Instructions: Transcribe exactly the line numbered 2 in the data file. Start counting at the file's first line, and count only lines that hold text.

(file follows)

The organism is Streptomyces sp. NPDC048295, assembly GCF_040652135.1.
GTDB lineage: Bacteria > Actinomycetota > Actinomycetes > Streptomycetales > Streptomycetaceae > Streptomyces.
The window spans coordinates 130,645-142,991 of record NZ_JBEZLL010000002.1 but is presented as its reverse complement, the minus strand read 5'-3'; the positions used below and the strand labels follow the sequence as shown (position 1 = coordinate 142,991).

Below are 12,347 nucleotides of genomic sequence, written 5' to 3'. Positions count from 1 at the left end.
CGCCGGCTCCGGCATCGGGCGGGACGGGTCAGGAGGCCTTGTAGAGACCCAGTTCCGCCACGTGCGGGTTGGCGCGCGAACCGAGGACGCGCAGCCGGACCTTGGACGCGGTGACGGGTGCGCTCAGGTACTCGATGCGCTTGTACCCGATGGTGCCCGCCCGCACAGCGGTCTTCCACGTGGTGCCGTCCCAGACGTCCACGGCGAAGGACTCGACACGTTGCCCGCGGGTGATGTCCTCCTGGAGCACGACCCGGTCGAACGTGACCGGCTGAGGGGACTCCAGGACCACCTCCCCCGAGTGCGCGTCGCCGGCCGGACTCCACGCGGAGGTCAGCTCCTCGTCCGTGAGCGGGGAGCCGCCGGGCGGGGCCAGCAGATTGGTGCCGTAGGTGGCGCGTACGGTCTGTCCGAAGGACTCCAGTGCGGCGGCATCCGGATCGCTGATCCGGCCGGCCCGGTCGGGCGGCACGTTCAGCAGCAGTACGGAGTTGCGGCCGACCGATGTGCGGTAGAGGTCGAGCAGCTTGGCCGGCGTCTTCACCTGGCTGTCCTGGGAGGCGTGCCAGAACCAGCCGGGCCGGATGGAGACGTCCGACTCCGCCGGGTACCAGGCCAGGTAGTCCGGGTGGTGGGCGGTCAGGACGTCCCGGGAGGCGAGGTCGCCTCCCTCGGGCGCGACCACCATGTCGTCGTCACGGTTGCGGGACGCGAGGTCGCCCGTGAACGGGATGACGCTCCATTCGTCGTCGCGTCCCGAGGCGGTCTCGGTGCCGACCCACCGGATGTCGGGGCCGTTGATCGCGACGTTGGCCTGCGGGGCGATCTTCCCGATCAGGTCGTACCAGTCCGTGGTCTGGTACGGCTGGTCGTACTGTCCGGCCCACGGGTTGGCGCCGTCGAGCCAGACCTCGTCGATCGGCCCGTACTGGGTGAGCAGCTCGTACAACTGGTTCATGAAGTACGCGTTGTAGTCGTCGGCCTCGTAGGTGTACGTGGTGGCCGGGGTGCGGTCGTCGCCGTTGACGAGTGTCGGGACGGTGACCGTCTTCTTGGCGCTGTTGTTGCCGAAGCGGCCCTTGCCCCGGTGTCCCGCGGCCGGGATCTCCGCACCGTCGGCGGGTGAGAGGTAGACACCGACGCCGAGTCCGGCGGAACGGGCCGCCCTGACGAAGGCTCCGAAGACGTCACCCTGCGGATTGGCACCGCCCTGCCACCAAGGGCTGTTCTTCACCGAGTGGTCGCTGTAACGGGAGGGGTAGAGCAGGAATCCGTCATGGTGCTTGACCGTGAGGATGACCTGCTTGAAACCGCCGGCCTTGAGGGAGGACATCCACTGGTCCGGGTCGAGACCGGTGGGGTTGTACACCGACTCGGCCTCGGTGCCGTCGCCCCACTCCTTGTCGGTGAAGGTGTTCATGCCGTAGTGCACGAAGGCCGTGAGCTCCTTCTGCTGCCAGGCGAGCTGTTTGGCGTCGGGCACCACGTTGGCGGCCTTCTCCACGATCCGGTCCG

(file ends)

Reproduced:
GTDB lineage: Bacteria > Actinomycetota > Actinomycetes > Streptomycetales > Streptomycetaceae > Streptomyces.